As James pointed out, the project’s expansion shows that “more and more people are becoming aware of the issue”.

As part of the Real Junk Food Project network, Save the Date will be able to share resources and volunteers with other cafes.

The notoriety of the project has meant that Save The Date cafe has already received attention from the Green Party and Labour MP for Hackney North and Stoke Newington, Diane Abbott.

Image by @realjunkfoodLiv
Image by @realjunkfoodLiv

Educating the young

Save The Date plans to change people’s eating habits, starting with the youngest, through their schools programme.

James highlighted the importance of catching the problem at an early age.

“If kids learn to grow up that way and they know about ways to eat and about nutrition, hopefully by the time they’re older it will be naturally ingrained into them that you shouldn’t waste food.”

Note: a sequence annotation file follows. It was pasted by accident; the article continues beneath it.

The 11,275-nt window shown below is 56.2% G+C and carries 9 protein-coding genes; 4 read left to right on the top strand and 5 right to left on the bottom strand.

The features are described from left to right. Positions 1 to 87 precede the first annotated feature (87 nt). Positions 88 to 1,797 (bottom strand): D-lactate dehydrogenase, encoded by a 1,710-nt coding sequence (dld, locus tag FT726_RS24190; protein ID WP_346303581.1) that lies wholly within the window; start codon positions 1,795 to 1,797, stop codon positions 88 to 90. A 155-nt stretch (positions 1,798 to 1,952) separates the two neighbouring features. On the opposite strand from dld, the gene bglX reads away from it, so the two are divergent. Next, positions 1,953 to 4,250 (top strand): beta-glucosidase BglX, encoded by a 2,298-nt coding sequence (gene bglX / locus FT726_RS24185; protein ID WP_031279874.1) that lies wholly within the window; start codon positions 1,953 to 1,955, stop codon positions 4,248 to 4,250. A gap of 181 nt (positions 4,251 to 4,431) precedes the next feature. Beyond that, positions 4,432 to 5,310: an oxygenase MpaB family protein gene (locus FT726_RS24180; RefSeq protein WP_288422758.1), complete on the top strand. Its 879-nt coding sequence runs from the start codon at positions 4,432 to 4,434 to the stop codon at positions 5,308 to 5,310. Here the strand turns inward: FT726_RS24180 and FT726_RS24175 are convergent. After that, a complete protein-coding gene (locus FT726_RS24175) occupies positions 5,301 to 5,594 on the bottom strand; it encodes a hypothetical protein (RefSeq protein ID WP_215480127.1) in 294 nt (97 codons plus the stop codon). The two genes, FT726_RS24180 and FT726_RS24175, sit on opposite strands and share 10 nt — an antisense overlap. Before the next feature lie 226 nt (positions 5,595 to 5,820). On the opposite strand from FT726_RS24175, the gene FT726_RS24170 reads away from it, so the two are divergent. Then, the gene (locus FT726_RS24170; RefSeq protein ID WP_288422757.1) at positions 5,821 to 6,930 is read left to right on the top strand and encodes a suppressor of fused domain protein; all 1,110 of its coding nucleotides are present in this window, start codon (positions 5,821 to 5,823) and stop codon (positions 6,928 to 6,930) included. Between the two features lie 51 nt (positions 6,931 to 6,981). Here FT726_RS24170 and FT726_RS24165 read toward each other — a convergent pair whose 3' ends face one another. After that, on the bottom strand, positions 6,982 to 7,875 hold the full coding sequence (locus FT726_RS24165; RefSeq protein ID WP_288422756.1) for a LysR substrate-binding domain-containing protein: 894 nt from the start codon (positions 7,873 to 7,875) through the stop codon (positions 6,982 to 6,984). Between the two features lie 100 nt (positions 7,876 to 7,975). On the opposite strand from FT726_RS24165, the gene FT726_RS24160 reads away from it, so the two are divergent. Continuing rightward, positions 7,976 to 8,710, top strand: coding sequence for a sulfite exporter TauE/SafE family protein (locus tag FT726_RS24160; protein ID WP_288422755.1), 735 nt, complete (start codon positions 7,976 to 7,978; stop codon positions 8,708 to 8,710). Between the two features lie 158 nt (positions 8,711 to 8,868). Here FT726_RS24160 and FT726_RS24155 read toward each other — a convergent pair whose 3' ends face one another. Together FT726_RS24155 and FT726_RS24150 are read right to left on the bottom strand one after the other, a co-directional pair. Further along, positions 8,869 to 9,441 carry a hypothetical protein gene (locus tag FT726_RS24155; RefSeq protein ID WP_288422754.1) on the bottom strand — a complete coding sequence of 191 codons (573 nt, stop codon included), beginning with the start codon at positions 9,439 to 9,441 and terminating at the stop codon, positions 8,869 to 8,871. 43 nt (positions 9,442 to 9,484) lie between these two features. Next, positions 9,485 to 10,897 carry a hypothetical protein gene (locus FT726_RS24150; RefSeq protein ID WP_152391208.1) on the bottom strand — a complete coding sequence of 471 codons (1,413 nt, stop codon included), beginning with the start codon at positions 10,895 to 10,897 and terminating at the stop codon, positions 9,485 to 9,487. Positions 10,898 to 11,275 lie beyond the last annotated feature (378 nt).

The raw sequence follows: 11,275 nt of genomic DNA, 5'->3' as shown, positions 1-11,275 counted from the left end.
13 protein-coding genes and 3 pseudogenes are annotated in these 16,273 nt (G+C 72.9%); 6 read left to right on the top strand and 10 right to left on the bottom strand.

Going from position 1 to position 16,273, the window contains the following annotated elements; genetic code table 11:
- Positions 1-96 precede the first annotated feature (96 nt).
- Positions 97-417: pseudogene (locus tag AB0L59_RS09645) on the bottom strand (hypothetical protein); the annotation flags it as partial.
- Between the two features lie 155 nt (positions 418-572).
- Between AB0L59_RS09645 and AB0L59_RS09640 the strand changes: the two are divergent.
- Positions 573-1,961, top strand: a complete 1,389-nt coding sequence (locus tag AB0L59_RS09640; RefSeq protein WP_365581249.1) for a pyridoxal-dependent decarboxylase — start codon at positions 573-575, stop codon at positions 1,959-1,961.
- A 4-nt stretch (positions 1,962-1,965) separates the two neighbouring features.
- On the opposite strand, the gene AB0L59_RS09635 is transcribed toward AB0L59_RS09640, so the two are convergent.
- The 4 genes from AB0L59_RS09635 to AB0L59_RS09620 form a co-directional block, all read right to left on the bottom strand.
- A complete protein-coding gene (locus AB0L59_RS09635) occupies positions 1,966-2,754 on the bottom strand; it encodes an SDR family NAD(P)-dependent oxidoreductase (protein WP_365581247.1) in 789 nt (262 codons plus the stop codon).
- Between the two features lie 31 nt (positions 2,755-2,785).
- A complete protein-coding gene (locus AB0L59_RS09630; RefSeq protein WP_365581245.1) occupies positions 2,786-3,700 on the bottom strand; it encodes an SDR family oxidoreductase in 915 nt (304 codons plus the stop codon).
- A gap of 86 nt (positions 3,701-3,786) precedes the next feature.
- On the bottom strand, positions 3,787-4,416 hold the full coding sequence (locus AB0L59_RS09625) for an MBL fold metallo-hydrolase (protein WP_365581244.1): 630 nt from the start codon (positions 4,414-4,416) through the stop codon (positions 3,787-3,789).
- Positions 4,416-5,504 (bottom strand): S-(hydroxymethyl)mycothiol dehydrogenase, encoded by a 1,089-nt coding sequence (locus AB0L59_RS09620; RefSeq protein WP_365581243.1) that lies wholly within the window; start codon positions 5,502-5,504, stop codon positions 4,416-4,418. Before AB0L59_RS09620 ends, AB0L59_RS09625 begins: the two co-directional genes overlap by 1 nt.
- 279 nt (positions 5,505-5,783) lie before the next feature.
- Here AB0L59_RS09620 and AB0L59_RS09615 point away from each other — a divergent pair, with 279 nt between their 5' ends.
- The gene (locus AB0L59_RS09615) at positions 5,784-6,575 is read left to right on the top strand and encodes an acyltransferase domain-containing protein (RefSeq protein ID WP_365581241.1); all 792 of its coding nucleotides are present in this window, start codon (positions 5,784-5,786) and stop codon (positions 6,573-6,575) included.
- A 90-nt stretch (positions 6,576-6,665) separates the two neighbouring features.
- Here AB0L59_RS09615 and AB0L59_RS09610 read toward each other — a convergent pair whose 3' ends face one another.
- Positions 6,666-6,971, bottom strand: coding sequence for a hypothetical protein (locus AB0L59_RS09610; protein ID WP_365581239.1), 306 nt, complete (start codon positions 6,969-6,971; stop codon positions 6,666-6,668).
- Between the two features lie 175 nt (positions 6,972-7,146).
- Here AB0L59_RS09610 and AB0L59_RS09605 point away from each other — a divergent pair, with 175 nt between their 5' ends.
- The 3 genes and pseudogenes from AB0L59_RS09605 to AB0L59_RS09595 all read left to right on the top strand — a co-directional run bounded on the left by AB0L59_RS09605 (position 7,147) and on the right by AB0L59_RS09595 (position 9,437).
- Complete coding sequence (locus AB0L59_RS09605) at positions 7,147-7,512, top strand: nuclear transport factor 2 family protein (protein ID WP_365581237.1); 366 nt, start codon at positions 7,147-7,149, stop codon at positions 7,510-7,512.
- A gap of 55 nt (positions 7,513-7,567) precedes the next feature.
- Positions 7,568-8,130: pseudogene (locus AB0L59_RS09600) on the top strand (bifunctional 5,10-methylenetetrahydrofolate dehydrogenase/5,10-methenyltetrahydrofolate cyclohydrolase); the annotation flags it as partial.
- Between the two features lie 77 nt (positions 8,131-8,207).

Supermarket attitudes

James believes that the key to making changes is to get big companies to take responsibility for their own food wastage.

“It should be made illegal to waste food.”

France is already in the early stages of doing just that.

A group of French MPs have drafted a law making it compulsory for supermarket chains to hand over all unsold food still fit for consumption to charity.

In May a law was passed in Belgium doing-away with ‘best before’ labels on coffee, rice, dry pasta, hard cheeses, jams and pickles to help reduce food wastage.

The highly successful ‘Inglorious Fruits and Vegetables’ initiative by French supermarket giant Intermarché, sees ugly fruit sold at a 30% discount to demonstrate to shoppers that it is still just as edible.

“People are willing to accept that food,” James pointed out, “it’s the supermarkets who think it’s cosmetically unfit”.

“The food’s sometimes even tastier and has more nutrients in it because it’s had longer to grow”.


Social benefit

The cafe’s PAYF policy promises to help members of the community in need.

Figures suggest that suicide rates have dropped in Leeds, in the area around the Real Junk Food Project’s community cafe.